Schools in Madrid were closed Monday while most trains and flights resumed as the Spanish capital tried to return to some form of normalcy after a huge snowstorm on the weekend.
While many in Madrid enjoyed the rare snowfall, skiing right at the heart of the city and holding mass snowball fights, a cold spell was set to turn the snow into slippery ice this week as authorities rushed to clear more streets.
The snowstorm complicated Spain's efforts to increase the pace of its coronavirus vaccination program amid rising infections. A new batch of vaccines meant to land in Madrid diverted to Vitoria, in northern Spain on Monday.
Renfe train operator said all fast train lines were operating except for Madrid-Barcelona connections, which are likely to resume in the early afternoon. Most Madrid suburban lines were working Monday, but with fewer trains than usual.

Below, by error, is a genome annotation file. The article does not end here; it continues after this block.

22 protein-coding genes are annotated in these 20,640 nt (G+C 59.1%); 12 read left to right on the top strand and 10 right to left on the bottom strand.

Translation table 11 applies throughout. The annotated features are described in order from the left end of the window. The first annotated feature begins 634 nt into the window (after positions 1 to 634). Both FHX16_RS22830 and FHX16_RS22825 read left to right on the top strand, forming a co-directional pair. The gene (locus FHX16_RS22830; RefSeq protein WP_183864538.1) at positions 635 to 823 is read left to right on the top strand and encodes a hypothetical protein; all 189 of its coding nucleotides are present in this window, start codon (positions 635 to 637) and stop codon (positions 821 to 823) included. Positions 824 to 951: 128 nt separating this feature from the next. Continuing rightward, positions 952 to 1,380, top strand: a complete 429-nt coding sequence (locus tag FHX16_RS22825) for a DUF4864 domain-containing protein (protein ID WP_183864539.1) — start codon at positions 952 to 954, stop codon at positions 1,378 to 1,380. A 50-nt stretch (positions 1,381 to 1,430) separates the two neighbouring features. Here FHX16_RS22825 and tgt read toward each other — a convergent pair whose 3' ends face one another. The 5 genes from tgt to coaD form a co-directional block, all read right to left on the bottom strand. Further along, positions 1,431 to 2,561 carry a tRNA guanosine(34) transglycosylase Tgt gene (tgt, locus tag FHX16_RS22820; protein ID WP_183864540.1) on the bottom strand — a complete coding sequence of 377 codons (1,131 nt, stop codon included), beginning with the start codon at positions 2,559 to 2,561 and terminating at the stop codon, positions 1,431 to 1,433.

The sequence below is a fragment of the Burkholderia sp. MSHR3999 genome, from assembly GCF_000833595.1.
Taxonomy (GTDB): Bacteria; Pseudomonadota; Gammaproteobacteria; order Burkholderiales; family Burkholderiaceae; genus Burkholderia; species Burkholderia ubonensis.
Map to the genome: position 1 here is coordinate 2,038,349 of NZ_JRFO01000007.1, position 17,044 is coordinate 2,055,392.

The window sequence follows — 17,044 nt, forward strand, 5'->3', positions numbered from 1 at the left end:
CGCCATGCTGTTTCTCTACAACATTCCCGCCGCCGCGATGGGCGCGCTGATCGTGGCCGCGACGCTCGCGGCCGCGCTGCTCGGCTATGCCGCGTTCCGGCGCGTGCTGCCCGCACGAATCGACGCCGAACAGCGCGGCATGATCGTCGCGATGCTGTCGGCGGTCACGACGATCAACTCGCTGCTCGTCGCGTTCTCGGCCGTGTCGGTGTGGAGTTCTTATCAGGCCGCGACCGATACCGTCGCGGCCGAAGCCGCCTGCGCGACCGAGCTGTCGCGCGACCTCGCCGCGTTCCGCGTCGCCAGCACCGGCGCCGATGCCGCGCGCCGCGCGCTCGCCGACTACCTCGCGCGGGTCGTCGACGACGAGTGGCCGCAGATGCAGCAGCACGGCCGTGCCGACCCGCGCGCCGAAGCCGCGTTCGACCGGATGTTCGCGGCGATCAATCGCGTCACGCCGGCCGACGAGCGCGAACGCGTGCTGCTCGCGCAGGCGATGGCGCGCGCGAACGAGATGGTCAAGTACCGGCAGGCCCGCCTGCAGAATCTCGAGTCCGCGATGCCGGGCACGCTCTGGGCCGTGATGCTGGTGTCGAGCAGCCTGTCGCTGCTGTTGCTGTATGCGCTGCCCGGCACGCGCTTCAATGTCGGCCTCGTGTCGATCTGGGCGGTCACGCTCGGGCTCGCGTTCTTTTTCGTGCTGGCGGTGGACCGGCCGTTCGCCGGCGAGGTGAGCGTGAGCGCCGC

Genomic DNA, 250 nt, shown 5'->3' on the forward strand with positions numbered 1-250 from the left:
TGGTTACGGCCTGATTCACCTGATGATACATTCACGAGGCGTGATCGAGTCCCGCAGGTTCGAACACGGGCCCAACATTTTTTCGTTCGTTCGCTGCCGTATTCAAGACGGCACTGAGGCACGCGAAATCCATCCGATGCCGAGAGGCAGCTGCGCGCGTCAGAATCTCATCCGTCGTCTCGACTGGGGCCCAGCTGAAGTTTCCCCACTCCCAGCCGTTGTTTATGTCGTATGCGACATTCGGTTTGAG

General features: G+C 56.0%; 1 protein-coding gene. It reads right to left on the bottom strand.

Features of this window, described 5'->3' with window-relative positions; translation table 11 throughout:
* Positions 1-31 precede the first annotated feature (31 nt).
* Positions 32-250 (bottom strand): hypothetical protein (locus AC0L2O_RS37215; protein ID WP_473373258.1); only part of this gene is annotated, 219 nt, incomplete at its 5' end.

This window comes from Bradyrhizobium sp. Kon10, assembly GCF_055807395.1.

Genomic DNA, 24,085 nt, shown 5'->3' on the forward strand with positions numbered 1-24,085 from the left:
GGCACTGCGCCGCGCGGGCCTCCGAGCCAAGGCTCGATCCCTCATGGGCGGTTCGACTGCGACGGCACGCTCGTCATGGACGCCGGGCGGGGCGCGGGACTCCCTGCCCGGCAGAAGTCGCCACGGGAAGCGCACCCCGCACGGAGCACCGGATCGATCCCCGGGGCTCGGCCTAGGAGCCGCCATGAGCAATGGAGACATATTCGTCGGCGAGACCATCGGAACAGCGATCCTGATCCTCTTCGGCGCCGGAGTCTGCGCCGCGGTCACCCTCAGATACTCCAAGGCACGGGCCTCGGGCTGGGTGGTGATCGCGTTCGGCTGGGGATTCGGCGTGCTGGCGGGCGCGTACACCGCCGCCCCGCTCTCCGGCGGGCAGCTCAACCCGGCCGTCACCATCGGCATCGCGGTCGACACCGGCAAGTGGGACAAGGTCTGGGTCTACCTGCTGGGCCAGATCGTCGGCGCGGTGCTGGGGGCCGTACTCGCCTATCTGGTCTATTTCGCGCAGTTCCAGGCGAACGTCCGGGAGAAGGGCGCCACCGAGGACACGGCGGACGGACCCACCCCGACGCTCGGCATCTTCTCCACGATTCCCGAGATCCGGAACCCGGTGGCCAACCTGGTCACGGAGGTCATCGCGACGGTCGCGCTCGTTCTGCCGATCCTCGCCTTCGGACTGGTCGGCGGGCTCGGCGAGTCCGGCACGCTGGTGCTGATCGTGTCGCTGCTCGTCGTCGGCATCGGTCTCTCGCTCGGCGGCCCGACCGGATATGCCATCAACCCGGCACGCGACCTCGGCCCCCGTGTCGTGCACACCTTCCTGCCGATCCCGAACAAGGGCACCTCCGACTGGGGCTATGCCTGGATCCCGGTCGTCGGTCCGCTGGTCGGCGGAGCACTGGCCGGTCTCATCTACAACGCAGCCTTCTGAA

Two runways at one terminal of Madrid's Barajas main international airport reopened and the airport operator said that of around 400 flights scheduled to fly in and out on Monday, 117 had been canceled.
With most streets still covered in snow, many workers stayed home. A Reuters reporter saw a number of empty shelves at several central Madrid supermarkets. The city's main wholesale food market, Mercamadrid, was closed because of the snow and set to start operating again on Tuesday.
Interior Minister Fernando Grande-Marlaska said the situation on the roads was improving but was still "extraordinary" and many remained closed.
Ministers declined to say if the capital city would be declared a disaster zone, saying they first needed to evaluate the damages.
The cold wave, with temperatures as low as minus 10 degrees Celsius (14 degrees Fahrenheit) in central Spain, will last until Thursday, the Aemet meteorological agency said.